Suicidal thoughts - How to support someone

This section looks at why someone might have suicidal thoughts, feelings, or intentions. It gives advice on how you can support them when they’re feeling this way. It also looks at support for you. This section is for those supporting someone who’s experiencing suicidal thoughts.

If you would like more advice or information you can contact our Advice and Information Service by clicking here.

Overview

  • People have suicidal thoughts for different reasons.
  • If you’re worried that someone may be having suicidal thoughts, you can talk to them. You can ask them how they’re feeling.
  • Talking to someone about their suicidal thoughts doesn’t usually make them more likely to end their life.
  • You can help someone who is feeling suicidal by listening, without judging them.
  • You can support someone to think about other options to deal with their feelings. Such as accessing support from the NHS, charities, or self-help.
  • If someone is in crisis, you can help them to get support from mental health or emergency services.
  • Supporting someone with suicidal thoughts might have an impact on you, so it might help you to get support.

Need more advice?

If you need more advice or information you can contact our Advice and Information Service.

About

Why do some people have suicidal thoughts?

There are different reasons why people have suicidal thoughts.

If someone is exposed to a ‘risk factor’, they’re more likely to have them.

A risk factor might include:

  • A previous suicide attempt
  • A family history of suicide
  • Difficult life events, such as experiencing a traumatic childhood or physical or emotional abuse
  • Stressful life events like a relationship ending or losing your job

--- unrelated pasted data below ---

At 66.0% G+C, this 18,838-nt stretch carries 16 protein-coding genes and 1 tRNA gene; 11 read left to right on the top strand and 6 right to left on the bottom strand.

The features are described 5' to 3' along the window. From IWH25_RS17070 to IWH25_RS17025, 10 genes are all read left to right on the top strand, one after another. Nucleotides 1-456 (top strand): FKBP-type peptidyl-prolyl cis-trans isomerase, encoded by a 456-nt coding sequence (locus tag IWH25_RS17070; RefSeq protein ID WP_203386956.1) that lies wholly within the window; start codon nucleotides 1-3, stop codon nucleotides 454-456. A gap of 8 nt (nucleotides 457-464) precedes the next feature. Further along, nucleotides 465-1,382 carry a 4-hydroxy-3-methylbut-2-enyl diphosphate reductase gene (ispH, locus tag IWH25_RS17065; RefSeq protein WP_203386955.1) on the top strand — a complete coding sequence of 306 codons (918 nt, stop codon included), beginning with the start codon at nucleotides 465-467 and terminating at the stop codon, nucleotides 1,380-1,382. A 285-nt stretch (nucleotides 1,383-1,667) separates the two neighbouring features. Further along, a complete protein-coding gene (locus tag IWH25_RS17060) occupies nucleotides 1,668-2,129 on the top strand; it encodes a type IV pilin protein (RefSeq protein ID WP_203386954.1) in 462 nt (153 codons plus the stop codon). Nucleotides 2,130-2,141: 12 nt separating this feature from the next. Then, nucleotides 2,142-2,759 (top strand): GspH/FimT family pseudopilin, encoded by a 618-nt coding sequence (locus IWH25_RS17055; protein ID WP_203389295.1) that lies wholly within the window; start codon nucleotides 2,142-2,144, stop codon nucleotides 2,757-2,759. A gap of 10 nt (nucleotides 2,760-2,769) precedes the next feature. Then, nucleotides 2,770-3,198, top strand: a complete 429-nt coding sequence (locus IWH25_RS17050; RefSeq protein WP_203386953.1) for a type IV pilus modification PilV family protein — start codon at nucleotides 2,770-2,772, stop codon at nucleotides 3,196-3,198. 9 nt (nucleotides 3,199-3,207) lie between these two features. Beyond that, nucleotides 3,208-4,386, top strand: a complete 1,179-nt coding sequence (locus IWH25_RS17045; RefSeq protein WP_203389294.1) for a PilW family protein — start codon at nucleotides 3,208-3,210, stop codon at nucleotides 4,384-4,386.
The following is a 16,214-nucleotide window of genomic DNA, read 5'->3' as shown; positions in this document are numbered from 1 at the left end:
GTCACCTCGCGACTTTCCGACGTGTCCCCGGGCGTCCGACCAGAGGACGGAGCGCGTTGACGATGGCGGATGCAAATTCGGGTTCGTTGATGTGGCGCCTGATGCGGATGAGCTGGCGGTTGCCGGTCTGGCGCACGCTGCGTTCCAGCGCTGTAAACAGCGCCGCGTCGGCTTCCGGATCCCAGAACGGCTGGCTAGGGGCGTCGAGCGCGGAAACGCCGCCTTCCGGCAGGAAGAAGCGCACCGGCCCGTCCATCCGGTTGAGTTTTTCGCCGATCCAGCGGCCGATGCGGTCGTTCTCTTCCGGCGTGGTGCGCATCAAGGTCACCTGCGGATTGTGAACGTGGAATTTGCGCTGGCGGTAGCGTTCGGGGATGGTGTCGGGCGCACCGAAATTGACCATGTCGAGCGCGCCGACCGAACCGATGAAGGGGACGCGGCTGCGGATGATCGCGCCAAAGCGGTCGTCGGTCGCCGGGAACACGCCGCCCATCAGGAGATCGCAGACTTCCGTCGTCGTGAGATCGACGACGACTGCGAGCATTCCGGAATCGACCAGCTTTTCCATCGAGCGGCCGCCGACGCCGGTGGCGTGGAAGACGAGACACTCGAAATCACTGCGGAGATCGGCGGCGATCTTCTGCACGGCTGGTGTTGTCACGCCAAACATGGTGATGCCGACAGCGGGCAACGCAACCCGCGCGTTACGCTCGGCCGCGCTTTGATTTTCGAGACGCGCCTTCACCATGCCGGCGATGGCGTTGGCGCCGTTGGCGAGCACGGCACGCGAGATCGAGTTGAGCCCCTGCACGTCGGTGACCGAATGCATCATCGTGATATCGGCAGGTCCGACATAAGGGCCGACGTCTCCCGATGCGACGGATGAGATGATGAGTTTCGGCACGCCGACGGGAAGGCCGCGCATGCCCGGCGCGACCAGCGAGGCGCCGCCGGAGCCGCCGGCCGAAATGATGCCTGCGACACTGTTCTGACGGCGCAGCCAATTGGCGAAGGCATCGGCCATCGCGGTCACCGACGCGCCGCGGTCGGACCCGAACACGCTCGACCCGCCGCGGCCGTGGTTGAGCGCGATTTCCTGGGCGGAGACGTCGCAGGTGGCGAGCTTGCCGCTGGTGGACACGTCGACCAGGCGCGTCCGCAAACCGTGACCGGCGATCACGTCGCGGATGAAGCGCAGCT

• Feeling hopeless
  • Feeling isolated or not having social support
  • Anger at other people, often due to perceived or real mistreatment
  • Acute emotional distress
  • Excessive use of drugs or alcohol
  • Living with a mental health condition
  • Having a physical health condition, especially if this causes chronic pain or serious disability
  • Problems with work or money

The more risk factors a person has, the more likely they’ll have suicidal thoughts.

People are more likely to take their own life if they have access to the means to do so.

Why might someone think about ending their life?

There are lots of reasons why someone might think about ending their life. Some reasons are to:

  • escape what they feel is an impossible situation,
  • relieve or end unbearable thoughts or feelings,
  • relieve physical pain or incapacity, or
  • emotionally hurt someone.

What kind of thoughts may someone have?

When someone has suicidal thoughts, they might think some of the things below:

  • I have let myself and other people down
  • I am a burden
  • I am a failure
  • No one needs me
  • I’m not good enough
  • There’s no point in living
  • I will never find a way out of my problem
  • I’m weak, I can’t bear this pain
  • I have lost everything
  • I’m useless
  • Things will never get better for me
  • Nobody cares about me
  • I’ll show them what they have done to me
  • If I die, it’s the best for everyone

Can medication cause suicidal thoughts?

Some studies suggest there can sometimes be a link between taking, or withdrawing from, medication and having suicidal thoughts. The medications include antidepressants and benzodiazepines.

Others think that the overall benefit to people of these medications outweigh the risk of suicidal thoughts.

The use of antidepressants isn’t usually recommended in children and young people under the age of 18. This is because there's evidence that, in rare cases, they can trigger thoughts about suicide and self-harm in this age group.